My new novel, The Ghosts of Peppernell Manor, will be released next Tuesday! It’s time to give you a glimpse of the prologue and Chapter One:
“Sarah, you’ll have to stay here tonight to take care of Philip and
Gertie during the party.”
Sarah nodded, her dark eyes revealing nothing of the deep resentment
she felt toward her mistress. She should have known. The children
would have to stay upstairs while guests thronged the ballroom
on the first floor. Though Mrs. Violet Peppernell paid Sarah a high
compliment by trusting her with Philip and Gertie, Sarah nursed a
smoldering anger at being unable to go home to see her daddy, who
would be leaving tomorrow. Mrs. Peppernell knew that, but she didn’t
care about him. He was invisible to her.
Sarah fed Philip and Gertie upstairs in the nursery and then told
them a long story before putting them to bed. They liked her stories.
They were sweet children, but it wasn’t the same as rocking in her
mother’s chair and spinning tales for her nieces and nephews.
While Philip and Gertie slept, Sarah stood staring out the window,
wondering what was happening at home. She was going to miss her
daddy. Tears stung her eyes and rolled slowly down her cheeks as she
tried to imagine her life without him, but she wiped them away impatiently.
Mama had told her to be strong. After all, she was fifteen,
practically a grown woman. And these auctions were just a part of
It was just after one o’clock in the morning when Mrs. Peppernell
came upstairs and Sarah was finally able to go home. She walked
across the sweeping front lawn of Peppernell Manor guided by the
light of the full moon, listening to the rustling of the oaks, then veered
off into the small wood where she lived with her extended family and
the other slaves in small, dingy cabins. It was silent in the woods except
for the nighttime insects with their soothing chirps and clicks.
Sarah tiptoed around the small garden plot in front of her cabin
and started up the wooden steps, being careful to avoid the creaky
spots so no one would wake up. She was reaching for the door handle
when a soft noise made her turn around. She tilted her head, listening
She heard it again. It was a shuffling sound coming from the cabin
next door. The family that had lived there had all gone away, Sarah
didn’t know where, so the cabin was supposed to be empty. Maybe
there was an animal inside.
Quietly, she walked to the next cabin and peered in the front door.
She didn’t want to meet a fox or an angry raccoon.
But it was too dark to see anything.
She was afraid to step inside. She had second thoughts and started
to back away toward her own cabin.
That’s why she wasn’t able to stop her daddy when he killed himself
a split second later with a flash of light and the roar of a shotgun.
* * *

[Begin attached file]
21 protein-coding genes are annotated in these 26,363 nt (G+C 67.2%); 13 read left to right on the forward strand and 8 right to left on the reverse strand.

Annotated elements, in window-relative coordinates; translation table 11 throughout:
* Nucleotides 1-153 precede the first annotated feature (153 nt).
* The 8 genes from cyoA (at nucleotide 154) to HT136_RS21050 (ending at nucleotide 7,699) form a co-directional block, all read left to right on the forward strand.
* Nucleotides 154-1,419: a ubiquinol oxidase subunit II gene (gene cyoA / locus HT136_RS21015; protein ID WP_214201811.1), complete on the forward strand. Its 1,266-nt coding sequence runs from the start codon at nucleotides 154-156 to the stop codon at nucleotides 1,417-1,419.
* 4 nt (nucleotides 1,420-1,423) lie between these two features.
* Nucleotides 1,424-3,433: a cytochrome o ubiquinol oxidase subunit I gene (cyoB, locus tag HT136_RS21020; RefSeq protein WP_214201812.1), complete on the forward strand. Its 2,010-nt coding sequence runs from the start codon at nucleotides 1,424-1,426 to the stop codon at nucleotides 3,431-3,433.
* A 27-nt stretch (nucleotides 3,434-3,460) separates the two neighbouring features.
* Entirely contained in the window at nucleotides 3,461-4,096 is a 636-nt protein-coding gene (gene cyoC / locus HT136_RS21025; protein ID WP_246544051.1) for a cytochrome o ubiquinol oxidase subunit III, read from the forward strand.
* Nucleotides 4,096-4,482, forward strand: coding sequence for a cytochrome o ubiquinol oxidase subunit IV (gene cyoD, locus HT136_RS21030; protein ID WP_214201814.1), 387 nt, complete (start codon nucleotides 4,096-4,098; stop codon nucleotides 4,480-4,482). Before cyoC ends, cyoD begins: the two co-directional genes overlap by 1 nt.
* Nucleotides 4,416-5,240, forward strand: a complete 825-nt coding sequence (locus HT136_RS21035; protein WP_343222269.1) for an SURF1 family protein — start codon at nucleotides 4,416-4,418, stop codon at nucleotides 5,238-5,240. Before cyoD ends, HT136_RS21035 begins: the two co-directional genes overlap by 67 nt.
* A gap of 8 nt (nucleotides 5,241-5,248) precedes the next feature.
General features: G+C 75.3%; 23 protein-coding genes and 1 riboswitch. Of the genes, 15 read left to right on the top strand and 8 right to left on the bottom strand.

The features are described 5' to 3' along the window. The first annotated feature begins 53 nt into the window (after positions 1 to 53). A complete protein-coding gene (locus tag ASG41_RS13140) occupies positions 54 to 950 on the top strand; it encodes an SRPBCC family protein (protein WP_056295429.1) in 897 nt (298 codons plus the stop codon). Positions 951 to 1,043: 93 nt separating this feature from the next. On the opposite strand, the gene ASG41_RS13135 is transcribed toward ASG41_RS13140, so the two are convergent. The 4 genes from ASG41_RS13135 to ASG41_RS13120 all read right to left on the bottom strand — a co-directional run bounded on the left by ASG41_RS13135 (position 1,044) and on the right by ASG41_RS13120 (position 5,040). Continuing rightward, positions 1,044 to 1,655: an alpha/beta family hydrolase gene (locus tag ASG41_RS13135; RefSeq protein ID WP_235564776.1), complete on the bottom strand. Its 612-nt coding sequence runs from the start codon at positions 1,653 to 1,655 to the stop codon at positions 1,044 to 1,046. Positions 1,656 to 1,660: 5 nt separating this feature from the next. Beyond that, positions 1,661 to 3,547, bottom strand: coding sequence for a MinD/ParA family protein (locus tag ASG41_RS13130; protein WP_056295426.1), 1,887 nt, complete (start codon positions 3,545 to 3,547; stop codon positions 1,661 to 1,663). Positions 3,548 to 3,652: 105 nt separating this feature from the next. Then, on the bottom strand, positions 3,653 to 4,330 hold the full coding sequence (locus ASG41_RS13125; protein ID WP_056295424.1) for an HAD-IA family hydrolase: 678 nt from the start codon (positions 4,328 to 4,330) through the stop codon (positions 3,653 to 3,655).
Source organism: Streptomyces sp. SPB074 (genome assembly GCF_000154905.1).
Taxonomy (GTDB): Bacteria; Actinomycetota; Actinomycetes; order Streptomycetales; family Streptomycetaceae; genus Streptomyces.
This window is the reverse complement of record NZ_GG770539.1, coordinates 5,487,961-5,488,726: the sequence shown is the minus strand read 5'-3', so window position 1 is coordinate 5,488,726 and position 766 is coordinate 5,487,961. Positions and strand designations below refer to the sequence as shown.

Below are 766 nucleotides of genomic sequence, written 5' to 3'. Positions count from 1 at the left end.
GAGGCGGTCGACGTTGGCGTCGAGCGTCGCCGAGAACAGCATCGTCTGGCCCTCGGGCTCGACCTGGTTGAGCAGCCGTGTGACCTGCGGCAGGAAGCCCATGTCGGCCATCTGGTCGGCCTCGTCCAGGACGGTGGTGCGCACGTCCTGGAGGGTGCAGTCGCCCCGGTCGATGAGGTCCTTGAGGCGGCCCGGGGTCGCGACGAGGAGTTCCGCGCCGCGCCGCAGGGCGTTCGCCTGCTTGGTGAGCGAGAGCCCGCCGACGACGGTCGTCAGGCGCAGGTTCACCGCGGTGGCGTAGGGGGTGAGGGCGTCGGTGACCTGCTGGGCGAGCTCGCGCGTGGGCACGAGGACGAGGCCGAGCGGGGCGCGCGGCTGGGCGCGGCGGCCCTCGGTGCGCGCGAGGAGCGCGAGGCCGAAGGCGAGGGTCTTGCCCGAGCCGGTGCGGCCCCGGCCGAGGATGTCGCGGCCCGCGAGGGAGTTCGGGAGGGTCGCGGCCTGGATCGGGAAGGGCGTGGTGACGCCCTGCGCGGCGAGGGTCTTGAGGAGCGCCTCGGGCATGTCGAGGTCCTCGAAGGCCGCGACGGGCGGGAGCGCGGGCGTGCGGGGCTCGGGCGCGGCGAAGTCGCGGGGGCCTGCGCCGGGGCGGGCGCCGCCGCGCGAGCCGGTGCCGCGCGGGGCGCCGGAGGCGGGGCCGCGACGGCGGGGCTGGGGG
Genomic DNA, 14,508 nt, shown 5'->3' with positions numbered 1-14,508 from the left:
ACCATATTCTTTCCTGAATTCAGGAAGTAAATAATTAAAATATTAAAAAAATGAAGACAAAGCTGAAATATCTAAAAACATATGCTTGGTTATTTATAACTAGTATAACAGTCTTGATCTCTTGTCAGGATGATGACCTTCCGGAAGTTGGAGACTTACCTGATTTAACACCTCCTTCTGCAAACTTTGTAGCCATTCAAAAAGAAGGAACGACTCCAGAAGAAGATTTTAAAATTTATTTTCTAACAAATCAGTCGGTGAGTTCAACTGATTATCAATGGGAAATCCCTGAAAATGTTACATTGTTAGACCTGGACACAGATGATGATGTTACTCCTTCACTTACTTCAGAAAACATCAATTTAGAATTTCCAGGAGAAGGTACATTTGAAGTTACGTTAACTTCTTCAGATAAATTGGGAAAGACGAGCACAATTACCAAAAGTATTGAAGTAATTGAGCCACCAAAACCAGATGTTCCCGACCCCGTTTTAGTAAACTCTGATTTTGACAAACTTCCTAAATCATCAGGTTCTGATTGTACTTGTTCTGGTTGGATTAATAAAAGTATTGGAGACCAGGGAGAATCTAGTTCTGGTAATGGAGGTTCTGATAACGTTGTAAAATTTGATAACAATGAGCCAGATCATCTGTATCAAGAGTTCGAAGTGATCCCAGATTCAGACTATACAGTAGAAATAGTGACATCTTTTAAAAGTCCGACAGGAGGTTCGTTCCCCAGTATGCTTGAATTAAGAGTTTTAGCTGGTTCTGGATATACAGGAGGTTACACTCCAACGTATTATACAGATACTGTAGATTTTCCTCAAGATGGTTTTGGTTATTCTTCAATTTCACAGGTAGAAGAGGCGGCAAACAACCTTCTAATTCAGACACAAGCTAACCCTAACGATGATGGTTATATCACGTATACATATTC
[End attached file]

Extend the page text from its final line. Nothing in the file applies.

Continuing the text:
It had been a long drive to South Carolina, but Lucy and I had made
the best of it, giggling through nursery rhymes, eating fast food, making
silly faces at each other in the rearview mirror, and playing I Spy
on every highway between Chicago and Charleston.
We arrived one sultry afternoon in late August last year. I barely
remembered the back roads from Charleston to Peppernell Manor, so
it was like watching the scenery unfold over the miles for the first
time. Spanish moss hung low to the ground from stately trees over a
century old. Perfectly still water reflected the magnolias and camellias
and the hazy sky in the Lowcountry lakes and waterways that we
passed. Lacy clumps of wildflowers nodded languidly as we drove
by. Lucy was interested in everything that whizzed past the windows
of the car, commenting excitedly on all the new sights as we drove toward
“Look at the cows! Moo!”
“Look at the pretty flowers!” she would pipe up from the backseat
in her high-pitched little-girl voice. I loved driving with her because
she helped me see all the things I missed with my adult eyes.
As we got closer to Peppernell Manor, I found myself sharing her
excitement. I hadn’t been there since college. My thoughts stretched
back to the only other time I had visited South Carolina, when Evie
took me to her home for a long weekend. We had gone sightseeing in
Charleston, horseback riding, boating on the Ashley River, and on a
tour of an old Confederate field hospital nearby. But despite all the
fun we had, it wasn’t the activities I remembered best about that
trip—it was her house.
Manor, actually. Peppernell Manor had been in her family for
generations and even though it had seen better days and was in need
of some work, it was exquisite. As a lover of art I could appreciate
its romance and graceful architecture, but as a history major I was
more interested in the home’s past as a plantation house.
It was to this plantation house that I was returning, this time with
Until next week,